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Healthy living 'reduces dementia risk' for older people

08-Feb-16
Article By: Melissa McAlees, News Editor

According to new research, fewer people are developing dementia as they lead healthier and better educated lifestyles.

Researchers at Cambridge University found that the chances of over-65s developing the condition has fallen by 22 per cent over 20 years.

Research suggests that 'healthier behaviours' may help reduce dementia risk in later-born generations.

Professor Carol Brayne, lead researcher at the Cambridge Institute of Public Health, said: “Later-born populations have a lower risk of prevalent dementia than those born earlier in the past century.

“Such reductions could be the outcomes of earlier population-level investments, such as improved education and living conditions, and better prevention and treatment of vascular and chronic conditions.

“This evidence suggests that attention to optimum health early in life might benefit cognitive health late in life.”

Researchers studied dementia prevalence in three parts of England and compared it with results from a similar study two decades ago.

They found dementia affected 8.3 per cent of over-65s two decades ago, compared to 6.5 per cent living with the condition at present. This evidence suggests that attention to optimum health early in life might benefit cognitive health late in life.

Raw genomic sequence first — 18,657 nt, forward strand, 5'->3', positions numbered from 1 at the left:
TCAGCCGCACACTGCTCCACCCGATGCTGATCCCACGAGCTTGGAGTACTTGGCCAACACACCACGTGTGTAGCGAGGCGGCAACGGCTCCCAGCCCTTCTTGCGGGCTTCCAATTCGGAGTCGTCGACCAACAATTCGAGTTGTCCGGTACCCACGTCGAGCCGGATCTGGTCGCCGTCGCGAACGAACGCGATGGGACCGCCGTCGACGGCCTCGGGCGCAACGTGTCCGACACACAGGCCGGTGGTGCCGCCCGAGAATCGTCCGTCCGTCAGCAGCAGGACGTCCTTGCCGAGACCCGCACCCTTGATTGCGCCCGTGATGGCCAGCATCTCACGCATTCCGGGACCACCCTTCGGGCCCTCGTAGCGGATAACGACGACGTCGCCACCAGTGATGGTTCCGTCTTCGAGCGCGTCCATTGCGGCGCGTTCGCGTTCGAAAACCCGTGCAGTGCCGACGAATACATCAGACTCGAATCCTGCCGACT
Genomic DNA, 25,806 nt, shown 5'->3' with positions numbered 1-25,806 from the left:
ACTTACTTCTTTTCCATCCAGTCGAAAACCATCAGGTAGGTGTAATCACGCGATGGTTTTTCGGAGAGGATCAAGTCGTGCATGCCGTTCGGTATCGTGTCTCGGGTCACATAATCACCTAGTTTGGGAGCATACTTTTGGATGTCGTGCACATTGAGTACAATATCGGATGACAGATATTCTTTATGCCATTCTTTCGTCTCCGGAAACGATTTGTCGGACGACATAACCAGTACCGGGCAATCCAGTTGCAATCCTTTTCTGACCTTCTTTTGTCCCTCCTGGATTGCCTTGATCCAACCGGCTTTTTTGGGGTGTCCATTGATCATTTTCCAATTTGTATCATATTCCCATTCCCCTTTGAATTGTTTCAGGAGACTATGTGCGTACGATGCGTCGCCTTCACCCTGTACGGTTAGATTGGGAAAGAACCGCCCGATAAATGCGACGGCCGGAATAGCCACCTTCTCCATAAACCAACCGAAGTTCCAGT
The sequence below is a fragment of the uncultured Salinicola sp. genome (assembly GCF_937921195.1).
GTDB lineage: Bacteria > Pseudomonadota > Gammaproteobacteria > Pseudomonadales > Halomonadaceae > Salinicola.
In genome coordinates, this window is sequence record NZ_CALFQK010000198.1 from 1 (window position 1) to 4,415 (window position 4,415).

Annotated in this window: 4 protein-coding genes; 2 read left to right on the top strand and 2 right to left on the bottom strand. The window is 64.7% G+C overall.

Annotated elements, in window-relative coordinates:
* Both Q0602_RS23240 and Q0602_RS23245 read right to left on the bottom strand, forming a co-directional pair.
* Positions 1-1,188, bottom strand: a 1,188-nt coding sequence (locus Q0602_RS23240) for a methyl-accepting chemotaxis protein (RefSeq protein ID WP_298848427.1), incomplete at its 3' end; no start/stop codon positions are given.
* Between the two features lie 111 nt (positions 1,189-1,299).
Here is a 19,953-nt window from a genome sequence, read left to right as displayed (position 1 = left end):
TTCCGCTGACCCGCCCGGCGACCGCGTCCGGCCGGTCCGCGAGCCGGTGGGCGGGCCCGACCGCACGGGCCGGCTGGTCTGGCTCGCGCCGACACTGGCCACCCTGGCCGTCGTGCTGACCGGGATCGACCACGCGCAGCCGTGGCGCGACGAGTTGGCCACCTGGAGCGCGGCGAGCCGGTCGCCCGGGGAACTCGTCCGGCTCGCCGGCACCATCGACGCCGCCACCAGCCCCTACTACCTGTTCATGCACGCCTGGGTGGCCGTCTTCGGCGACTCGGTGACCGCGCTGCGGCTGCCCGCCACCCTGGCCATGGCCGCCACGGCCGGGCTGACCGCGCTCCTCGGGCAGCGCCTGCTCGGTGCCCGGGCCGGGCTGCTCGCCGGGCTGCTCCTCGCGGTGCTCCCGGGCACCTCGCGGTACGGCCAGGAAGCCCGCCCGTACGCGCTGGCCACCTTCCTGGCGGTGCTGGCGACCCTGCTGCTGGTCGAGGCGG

Scientists believe medical progress and better education has also helped halt the progress of dementia.

Rates of smoking, a major risk factor, have more than halved since 1974, and the prevention and treatment of high blood pressure and cholesterol, which also increase the risk of dementia have improved.

Dr Matthew Norton, head of policy at Alzheimer’s Research UK, said: “Although the proportion of older people with dementia has not increased according to these studies, age is the biggest known risk factor for dementia and with an ageing population in the UK, current estimates show the overall number of people with dementia is still projected to rise.

“Encouragingly, this research suggests that healthier behaviours may have helped reduce dementia risk in later-born generations.

“Current trends in risk factors such as obesity and diabetes mean we should not be complacent, but measures to help people adopt healthy lifestyles now could have a real impact on the numbers of people living with dementia in the future.”

He added: “We still need greater public awareness of the risk factors for dementia, and policymakers as well as charities have a key role to play in improving people’s understanding of what they can do to potentially reduce their risk.

“The risk factors for Alzheimer’s disease and other dementias are complex and not yet fully understood, but it’s likely that our risk is influenced by a mix of lifestyle and genetic factors.

“Currently there is no sure-fire way to prevent dementia, so it’s vital that we continue to invest in research into preventions, as well as better treatments and improved diagnosis for those cases that cannot be prevented.”

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